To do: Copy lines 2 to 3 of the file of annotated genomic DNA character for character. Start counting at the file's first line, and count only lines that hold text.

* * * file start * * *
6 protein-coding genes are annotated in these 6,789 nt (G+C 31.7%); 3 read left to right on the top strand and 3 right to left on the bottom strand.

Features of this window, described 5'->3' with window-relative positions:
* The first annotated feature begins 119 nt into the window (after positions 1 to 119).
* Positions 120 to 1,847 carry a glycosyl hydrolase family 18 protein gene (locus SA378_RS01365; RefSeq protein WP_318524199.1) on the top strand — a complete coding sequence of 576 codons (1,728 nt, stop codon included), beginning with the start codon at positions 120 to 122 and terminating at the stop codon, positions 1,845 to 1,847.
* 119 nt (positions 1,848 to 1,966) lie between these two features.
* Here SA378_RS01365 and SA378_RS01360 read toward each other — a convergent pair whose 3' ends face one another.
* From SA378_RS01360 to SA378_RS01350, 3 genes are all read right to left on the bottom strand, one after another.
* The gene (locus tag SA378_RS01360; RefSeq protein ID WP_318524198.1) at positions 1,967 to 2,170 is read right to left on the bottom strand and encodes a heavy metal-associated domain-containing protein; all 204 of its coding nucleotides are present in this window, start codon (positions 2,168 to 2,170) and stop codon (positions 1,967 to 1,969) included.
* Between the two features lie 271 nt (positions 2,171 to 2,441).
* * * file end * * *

Features of this window, described 5'->3' with window-relative positions:
* The first annotated feature begins 119 nt into the window (after positions 1 to 119).